Memories of Meantime | Uncut Magazine

Christine McVie on her ‘lost’ third album

In September 2004, six years after retiring from Fleetwood Mac, Christine McVie released her third solo album, In The Meantime. It was a casual affair, Helped by her nephew Dan perfect and featuring contributions from former Fleetwood Mac member Billy Burnetts, ex-husband Eddy Quintela and singer-songwriter Robbie Pattern (with whom she wrote “Hold Me” in the early 1980s.

Recorded entilely in her garage in rural Kent, In The Meantime feature some of the strongest songs in decades, including the sweet opener “Friend” the globe-trotting travelogue “Bad Journey” and the devastating “So Sincere” (“Didn’t you like my love song darling? I was so sincere”). “It’s a great little record.” she says. “My nephew happens to be pretty handy with ProTools, and he plays a pretty good guitar. He did quite a bit of writing on it as well. He and I get on really well, I think because we share the same self-deprecating humour. It was a successful project inasmuch as it brought us closer together.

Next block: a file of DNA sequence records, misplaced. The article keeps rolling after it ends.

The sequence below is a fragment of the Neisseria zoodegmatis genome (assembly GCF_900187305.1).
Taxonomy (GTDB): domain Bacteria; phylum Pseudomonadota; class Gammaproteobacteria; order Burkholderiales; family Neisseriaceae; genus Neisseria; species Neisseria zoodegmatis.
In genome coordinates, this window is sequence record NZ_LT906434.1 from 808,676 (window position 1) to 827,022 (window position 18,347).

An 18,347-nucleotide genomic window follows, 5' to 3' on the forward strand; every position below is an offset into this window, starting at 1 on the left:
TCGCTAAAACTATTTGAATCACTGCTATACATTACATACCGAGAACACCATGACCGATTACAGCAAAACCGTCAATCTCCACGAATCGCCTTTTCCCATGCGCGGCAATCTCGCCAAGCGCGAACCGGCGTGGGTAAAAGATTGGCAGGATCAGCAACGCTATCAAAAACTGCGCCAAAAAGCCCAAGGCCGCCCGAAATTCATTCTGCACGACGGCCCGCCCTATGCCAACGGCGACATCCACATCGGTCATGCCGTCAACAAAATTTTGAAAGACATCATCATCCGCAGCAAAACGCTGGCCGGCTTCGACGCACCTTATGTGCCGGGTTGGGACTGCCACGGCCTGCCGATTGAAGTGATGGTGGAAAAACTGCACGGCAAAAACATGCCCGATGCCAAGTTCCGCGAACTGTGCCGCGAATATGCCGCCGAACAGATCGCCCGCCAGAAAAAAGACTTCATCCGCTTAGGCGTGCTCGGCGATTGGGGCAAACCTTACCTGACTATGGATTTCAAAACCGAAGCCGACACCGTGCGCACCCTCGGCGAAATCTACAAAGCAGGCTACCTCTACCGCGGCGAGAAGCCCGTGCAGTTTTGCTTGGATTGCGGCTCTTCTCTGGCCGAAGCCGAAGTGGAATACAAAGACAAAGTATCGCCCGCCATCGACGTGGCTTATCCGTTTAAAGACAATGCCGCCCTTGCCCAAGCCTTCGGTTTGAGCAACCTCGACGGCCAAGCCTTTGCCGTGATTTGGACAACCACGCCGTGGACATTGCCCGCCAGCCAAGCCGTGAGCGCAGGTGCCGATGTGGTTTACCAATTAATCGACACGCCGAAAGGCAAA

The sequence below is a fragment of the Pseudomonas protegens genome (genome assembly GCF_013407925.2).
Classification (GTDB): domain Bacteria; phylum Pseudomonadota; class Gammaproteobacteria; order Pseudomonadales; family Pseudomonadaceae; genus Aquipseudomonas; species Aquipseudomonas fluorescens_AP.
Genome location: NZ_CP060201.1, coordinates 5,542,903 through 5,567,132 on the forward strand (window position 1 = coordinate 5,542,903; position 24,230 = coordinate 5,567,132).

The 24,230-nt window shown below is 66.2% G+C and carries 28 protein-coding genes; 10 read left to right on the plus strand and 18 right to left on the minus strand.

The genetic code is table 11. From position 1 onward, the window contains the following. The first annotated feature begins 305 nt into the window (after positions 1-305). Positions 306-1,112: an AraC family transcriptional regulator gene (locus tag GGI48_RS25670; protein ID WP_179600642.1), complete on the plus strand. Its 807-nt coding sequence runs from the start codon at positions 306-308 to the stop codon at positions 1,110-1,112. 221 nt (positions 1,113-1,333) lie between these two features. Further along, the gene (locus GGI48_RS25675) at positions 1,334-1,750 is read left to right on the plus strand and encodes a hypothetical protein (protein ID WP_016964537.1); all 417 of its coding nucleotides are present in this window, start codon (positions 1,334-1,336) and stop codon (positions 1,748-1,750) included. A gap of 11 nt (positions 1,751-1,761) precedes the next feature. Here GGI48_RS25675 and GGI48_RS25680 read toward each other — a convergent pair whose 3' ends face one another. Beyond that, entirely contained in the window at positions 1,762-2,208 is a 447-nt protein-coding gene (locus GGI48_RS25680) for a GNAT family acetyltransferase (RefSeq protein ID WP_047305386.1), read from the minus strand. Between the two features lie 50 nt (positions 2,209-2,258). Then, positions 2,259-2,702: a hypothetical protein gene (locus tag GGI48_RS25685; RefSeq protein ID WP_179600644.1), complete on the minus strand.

It was not a particular successful however, in other regards, and McVie blames herself and her fear of flying for the record’s failure to fine an audience. “I couldn’t even contemplate going on the road with it. I did fly to New York once, bit I had to get drunk to do it. So then album died a graceful death.

In retrospect, In The Meantime holds up surprisingly well, especially when compared to Fleetwood Mac’s more bombastic Say You Will, released the year before. It was the band’s first record in 36 years without McVie, and her love songs are greatly missed. “Even with John and Mick playing, it was a glorified Buckingham-Nicls album,” she says, referring to the duo’s pre-Mac release. “I think that element of me might have been missing, those love songs that are both intimate and commercial. So to be back in the band again is just magical.